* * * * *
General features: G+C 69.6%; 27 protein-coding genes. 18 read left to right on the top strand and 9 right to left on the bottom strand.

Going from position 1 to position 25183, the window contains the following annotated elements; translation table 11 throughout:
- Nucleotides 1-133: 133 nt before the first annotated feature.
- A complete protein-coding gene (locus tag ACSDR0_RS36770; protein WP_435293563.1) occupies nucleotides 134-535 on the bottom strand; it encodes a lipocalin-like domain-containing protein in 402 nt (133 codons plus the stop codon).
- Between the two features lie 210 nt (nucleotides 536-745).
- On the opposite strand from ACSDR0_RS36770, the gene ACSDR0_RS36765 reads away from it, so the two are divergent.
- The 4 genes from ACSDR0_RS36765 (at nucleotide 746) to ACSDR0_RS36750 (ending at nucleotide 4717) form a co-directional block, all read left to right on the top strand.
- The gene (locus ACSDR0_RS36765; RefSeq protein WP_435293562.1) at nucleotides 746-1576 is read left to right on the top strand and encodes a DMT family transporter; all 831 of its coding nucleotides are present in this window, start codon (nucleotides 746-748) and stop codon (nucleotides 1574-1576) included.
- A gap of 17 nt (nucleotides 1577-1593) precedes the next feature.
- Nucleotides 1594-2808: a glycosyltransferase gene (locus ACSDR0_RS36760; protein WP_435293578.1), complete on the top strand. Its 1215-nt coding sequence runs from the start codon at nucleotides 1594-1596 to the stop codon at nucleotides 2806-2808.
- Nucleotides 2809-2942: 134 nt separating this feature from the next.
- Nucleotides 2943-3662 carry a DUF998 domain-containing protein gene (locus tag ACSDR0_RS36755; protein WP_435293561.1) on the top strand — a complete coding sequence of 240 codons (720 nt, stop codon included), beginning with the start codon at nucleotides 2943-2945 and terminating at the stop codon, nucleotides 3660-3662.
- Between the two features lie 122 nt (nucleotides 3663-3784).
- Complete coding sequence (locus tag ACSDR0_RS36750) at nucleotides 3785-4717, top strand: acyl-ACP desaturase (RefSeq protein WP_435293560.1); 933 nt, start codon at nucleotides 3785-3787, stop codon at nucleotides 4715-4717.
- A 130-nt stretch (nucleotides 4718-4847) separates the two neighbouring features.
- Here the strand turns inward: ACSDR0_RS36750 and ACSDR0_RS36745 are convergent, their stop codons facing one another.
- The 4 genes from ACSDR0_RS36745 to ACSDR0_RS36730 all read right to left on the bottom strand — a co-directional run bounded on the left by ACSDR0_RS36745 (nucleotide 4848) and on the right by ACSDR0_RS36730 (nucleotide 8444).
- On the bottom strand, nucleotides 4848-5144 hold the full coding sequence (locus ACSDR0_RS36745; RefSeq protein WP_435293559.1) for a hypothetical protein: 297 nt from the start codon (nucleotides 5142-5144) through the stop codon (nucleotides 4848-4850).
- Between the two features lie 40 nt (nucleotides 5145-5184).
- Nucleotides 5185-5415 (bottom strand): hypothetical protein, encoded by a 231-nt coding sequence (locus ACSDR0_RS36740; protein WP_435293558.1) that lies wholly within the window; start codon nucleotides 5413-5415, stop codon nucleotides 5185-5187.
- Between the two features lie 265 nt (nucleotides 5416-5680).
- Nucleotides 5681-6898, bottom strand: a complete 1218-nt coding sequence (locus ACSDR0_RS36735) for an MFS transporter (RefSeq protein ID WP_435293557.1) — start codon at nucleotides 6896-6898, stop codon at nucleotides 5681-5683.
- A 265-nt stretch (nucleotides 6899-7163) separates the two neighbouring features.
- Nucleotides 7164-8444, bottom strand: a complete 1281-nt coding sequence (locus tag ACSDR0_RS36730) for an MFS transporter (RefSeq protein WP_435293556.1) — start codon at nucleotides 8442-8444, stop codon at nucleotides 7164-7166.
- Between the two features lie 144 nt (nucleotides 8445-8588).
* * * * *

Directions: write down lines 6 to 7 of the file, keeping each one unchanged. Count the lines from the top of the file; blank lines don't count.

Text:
- On the opposite strand from ACSDR0_RS36770, the gene ACSDR0_RS36765 reads away from it, so the two are divergent.
- The 4 genes from ACSDR0_RS36765 (at nucleotide 746) to ACSDR0_RS36750 (ending at nucleotide 4717) form a co-directional block, all read left to right on the top strand.